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Cyber & Computer Crime

People consider new media technologies and social networking as a relatively harmless pursuit however what you say, post, or do on these formats could have criminal consequences. Fisher Dore Lawyers has vast experience dealing with this emerging area of law. We constantly monitor all new media technologies and social networking to ensure that we keep ahead of the game.


Offences involving Child Exploitation Material

Child Exploitation Material is material that, in a way likely to cause offence to a reasonable adult, describes or depicts a person, or a representation of a person, who is, or apparently is, a child under 16 years—

  1. in a sexual context, including for example, engaging in a sexual activity; or
  2. in an offensive or demeaning context; or
  3. being subjected to abuse, cruelty or torture.

There are 4 main types of offences involving Child Exploitation Material:-


Involving child in making child exploitation material

Any person who involves a child in the making of child exploitation material commits a crime. The maximum penalty for this type of offence is 14 years imprisonment.

Involving a child in the making of child exploitation material includes—

  1. in any way concerns a child in the making of child exploitation material; and
  2. attempts to involve a child in the making of child exploitation material.


Making child exploitation material

Any person who makes child exploitation material commits a crime. The maximum penalty for this type of offence is 14 years imprisonment penalty — 14 years imprisonment.

Make child exploitation material includes—

  1. produce child exploitation material; and
  2. attempt to make child exploitation material.


Distributing child exploitation material

Any person who distributes child exploitation material commits a crime. The maximum penalty for this type of offence is 14 years imprisonment.

Distribute child exploitation material includes—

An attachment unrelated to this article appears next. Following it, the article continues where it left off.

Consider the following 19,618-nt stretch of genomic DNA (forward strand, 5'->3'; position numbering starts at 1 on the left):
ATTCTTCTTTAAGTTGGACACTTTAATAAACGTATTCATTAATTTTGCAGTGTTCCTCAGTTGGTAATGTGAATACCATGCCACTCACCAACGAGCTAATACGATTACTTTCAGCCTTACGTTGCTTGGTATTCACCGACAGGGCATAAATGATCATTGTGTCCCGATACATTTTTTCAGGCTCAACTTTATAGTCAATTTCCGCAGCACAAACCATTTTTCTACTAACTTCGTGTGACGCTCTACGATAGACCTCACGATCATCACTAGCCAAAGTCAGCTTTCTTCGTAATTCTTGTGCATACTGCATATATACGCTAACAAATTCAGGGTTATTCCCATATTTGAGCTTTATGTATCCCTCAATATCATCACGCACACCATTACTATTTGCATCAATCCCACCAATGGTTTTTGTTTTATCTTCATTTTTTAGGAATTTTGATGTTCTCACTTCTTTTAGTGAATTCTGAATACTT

1. communicate, exhibit, send, supply or transmit child exploitation material to someone, whether to a particular person or not; and
  2. make child exploitation material available for access by someone, whether by a particular person or not; and
  3. enter into an agreement or arrangement to do something in paragraph (a) or (b); and
  4. attempt to distribute child exploitation material.


Possessing child exploitation material

Any person who knowingly possesses child exploitation material commits a crime. The maximum penalty for this type of offence is 14 years imprisonment.

All offences involving Child Exploitation Material can be finalised in either the Magistrates Court or the District Court. It is usual however for these types of offences to be finalised in the District Court.

Under section 9 of the Penalties and Sentences Act (QLD) should you be convicted of this offence you must be sentenced to term of actual imprisonment unless exceptional circumstances can be shown. A conviction for this type of offence will also render a person with reporting obligations under the Child Protection legislation.

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Other Cyber Offences

Offences relating to use of a carriage service

The Criminal Code Act 1995 (Cth) outlines offences relating to using a carriage service. A “carriage service” is defined by section 7 of the Telecommunications Act 1997 as a service for carrying communications by means of guided and/or unguided electromagnetic energy. A carriage service therefore includes telephones, internet and email.

Listed below are some common offences relating to the use of a carriage service. A person commits a crime if they use a carriage service:

  1. To make a threat to kill – maximum penalty 10 years imprisonment;
  2. For a hoax threat – maximum penalty 10 years imprisonment;
  3. To menace, harass or cause offence – maximum penalty 3 years imprisonment;
  4. To access child pornography material – maximum penalty 15 years imprisonment. A conviction for this type of offence will also render a person with reporting obligations under the Child Protection legislation.


Computer hacking and misuse

Any person who uses a restricted computer without the consent of the computer’s controller commits an offence. The maximum penalty is 2 years imprisonment however should a person cause detriment or damage or obtains a benefit for any person to the value of more than $5,000.00 or intends to commit an indictable offence the person then becomes liable to 10 years imprisonment.


Observations or recordings in breach of privacy

Under the Queensland Criminal Code a person who observes or visually records another person, in circumstances where a reasonable adult would expect to be afforded privacy commits a misdemeanour if –

  1. It is without the other person’s consent; and
  2. When the other person is in a private place; or
  3. Engaging in a private act and the observation or recording is made for the purpose of observing or visually recording the private act.

The maximum penalty for this type of offence is two years imprisonment. As this is an offence that does not automatically attract a term of imprisonment it is possible, depending on differing circumstances, to not have a conviction recorded for this offence. It is essential that if you are charged with this type of offence you contact Fisher Dore Lawyers so that action can be taken as soon as possible to help achieve such an outcome.

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